This is an interesting topic. Some believe that it is best to disable IPv6 on an Exchange 2013 Server where others do not agree.
The problem comes in where the tick box on the Network card is just removed and this then sends the Server into a spiral where services don’t want to stop or start or they start and then stop and the Server just hangs endlessly. IPv6 needs to be disabled from the Registry and you do get Microsoft scripts that can do it for you or if you want to manually create the key you can. A reboot will need to take place to have this action completed.
Once the above is done, well you basically have a broken Exchange 2013 Server.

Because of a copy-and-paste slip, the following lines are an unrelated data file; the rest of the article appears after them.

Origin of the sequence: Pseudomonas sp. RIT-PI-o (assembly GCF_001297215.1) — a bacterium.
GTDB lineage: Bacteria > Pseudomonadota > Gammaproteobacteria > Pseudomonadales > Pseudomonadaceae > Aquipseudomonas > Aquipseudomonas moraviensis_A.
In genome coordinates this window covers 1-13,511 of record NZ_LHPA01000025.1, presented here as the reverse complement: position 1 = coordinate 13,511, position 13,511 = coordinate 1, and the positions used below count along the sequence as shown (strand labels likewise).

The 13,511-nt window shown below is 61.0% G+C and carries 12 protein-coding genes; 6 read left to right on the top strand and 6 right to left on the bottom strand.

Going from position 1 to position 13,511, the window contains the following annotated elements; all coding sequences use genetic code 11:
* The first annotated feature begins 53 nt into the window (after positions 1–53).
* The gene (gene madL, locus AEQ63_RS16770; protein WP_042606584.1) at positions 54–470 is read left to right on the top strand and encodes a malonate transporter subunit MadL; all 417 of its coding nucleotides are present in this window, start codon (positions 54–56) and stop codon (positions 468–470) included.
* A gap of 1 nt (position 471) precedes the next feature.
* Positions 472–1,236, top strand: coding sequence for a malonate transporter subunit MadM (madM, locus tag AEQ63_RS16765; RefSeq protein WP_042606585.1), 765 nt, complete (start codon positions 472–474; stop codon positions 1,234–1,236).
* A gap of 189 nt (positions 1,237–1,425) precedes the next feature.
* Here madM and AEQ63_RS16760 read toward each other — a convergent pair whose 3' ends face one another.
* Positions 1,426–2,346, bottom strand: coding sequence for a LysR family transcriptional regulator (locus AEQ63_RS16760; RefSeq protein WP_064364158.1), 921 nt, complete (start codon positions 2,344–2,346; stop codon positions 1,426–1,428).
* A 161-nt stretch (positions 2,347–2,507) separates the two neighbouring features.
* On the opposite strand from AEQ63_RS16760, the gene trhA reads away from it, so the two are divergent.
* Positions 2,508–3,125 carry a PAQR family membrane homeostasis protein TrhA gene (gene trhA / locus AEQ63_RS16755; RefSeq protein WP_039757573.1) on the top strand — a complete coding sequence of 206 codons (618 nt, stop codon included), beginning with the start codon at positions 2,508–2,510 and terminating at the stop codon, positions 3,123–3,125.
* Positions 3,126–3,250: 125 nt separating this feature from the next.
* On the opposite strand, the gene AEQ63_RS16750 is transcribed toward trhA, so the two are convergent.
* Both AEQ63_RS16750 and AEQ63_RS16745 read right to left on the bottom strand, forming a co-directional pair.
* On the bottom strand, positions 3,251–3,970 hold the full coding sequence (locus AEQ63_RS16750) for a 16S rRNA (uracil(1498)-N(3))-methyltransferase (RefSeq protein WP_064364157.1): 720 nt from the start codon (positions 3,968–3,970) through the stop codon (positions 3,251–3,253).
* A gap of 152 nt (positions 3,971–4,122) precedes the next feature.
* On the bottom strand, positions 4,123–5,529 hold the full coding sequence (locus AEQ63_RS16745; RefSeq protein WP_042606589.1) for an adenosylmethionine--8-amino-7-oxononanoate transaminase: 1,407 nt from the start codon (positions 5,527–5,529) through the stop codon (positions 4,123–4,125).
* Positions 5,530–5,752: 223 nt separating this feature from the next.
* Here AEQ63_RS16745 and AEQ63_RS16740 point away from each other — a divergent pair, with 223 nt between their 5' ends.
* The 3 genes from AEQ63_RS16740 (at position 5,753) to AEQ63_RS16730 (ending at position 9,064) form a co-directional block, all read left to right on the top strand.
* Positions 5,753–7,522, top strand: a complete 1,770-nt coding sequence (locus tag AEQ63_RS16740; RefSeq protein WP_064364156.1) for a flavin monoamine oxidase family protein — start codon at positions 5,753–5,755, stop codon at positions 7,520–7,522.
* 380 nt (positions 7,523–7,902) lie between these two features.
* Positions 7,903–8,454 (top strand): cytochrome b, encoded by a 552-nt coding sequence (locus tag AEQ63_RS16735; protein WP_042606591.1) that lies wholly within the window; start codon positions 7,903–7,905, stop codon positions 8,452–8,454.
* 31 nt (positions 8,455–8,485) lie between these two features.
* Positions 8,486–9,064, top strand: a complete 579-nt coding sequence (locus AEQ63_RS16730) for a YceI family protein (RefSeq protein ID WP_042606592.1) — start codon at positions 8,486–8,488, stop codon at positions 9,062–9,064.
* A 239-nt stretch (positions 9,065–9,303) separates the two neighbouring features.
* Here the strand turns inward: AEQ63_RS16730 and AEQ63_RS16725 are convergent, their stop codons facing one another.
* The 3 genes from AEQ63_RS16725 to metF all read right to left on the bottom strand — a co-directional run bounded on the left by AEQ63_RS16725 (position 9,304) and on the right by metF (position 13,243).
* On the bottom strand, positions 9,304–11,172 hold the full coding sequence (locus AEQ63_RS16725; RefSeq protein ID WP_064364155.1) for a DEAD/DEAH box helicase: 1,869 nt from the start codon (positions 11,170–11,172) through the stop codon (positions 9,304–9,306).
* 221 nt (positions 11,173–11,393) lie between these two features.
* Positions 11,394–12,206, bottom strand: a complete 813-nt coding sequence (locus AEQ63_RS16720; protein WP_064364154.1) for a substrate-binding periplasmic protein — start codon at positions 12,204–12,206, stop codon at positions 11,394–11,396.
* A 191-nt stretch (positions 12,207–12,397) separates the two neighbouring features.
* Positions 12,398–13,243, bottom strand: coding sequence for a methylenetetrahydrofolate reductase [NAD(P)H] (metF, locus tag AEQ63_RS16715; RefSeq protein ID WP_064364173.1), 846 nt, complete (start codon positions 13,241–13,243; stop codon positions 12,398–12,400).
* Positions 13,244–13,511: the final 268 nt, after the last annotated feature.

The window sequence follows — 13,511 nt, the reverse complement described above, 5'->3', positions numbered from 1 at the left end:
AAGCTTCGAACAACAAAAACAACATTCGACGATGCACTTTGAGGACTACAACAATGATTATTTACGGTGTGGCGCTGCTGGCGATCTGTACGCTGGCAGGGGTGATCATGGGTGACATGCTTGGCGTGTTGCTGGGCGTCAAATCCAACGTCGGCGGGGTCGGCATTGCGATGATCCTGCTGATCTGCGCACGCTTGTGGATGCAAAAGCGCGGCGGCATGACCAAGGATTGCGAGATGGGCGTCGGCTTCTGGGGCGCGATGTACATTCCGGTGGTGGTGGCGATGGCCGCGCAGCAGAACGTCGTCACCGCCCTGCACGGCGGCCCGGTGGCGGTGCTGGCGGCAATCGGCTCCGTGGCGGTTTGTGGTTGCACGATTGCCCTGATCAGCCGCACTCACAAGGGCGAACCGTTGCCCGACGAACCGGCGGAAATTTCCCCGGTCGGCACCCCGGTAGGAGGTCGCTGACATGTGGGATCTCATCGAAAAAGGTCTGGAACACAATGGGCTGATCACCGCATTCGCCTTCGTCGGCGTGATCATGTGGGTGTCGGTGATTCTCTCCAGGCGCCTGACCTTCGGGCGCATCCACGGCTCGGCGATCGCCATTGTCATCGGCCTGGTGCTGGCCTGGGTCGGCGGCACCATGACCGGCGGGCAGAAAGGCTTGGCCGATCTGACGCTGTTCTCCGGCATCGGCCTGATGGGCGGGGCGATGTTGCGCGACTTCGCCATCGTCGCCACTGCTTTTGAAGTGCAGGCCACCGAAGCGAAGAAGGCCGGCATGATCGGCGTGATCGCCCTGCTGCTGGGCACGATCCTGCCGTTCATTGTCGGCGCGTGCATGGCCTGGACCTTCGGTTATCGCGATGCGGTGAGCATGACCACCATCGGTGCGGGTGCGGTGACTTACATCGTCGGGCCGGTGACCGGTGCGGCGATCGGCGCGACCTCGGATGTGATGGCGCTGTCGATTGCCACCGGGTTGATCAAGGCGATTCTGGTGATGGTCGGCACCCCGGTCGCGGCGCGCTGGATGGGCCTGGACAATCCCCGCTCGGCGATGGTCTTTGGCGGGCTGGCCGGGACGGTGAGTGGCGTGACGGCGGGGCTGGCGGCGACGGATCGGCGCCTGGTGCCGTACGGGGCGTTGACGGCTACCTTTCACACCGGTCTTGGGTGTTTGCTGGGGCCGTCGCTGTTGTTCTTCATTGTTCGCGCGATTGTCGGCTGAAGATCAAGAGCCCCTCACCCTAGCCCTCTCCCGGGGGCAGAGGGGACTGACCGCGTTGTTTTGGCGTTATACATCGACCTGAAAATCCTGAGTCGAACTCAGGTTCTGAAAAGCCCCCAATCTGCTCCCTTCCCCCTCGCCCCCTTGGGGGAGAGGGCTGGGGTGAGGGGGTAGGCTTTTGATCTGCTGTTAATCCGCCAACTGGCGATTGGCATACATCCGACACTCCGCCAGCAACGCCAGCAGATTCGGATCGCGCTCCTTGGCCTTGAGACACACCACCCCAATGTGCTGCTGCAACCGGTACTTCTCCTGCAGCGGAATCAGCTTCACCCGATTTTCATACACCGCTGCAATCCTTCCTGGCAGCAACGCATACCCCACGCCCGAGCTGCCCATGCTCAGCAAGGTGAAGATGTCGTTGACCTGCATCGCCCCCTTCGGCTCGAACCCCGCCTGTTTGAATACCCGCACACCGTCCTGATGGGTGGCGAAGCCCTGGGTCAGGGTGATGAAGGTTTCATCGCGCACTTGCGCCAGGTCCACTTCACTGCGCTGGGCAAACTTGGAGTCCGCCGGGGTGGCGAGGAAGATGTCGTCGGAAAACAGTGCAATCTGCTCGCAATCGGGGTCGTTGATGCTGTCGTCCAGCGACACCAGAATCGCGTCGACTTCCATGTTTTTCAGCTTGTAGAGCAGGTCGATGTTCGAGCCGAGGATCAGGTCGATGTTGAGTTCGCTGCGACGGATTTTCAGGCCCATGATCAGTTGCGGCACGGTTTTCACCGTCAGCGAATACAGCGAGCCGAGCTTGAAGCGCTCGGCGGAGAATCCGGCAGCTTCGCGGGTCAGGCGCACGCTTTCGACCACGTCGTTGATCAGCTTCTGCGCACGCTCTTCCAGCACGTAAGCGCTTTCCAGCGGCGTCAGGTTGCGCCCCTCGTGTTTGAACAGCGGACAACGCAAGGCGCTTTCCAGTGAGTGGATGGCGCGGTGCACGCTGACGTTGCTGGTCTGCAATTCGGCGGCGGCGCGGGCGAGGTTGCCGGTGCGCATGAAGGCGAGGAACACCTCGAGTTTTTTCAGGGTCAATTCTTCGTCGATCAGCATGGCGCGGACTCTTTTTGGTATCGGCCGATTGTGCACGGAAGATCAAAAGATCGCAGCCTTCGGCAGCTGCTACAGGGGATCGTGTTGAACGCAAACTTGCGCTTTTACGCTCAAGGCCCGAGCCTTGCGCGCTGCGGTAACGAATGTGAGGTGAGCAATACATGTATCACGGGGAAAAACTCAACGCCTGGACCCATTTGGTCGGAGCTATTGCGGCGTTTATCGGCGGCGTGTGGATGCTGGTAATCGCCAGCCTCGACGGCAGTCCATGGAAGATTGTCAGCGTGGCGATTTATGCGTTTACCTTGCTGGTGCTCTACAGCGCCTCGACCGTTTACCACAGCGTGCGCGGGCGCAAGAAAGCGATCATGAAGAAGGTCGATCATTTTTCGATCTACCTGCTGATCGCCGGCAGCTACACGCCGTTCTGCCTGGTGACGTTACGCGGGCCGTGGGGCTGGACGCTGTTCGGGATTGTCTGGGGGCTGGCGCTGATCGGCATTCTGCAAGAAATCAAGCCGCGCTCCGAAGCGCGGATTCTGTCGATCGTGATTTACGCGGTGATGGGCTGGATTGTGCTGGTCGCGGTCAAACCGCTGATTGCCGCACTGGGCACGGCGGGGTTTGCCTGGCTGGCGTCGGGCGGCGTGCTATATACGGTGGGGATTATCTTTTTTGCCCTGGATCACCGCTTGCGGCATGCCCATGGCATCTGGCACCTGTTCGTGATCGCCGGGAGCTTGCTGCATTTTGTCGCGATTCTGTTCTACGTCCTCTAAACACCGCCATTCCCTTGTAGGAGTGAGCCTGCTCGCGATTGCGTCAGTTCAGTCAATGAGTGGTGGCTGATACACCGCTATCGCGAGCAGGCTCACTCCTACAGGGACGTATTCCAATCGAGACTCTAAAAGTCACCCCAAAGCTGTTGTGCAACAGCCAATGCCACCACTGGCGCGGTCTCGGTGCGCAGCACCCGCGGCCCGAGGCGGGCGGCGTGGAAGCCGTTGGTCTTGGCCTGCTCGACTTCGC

Microsoft’s recommendation on IPv6 is to leave it as is, even though you are not using it. The same goes for IPv4, it has to be enabled on all Exchange servers.
While the above is recommended, many have found that IPv6 causes issues with DNS resolution. The same is said for Exchange 2010 SP3.
If you are having an issue with IPv6 on an Exchange 2010 or Exchange 2013 Server, best would be to log a support call with Microsoft so they can help you tune the IP Stack vs just disabling IPv6 and breaking your environment.
If you do need to disable IPv6 from the Registry, you can run the following from an elevated command prompt:
- REG.exe query HKEY_LOCAL_MACHINE\SYSTEM\CurrentControlSet\Services\Tcpip6\Parameters /v DisabledComponents
- Double click that key and enter in the value of 0xff
Take note the above disables all IPv6 components except for the loopback interface.
Hope it helps.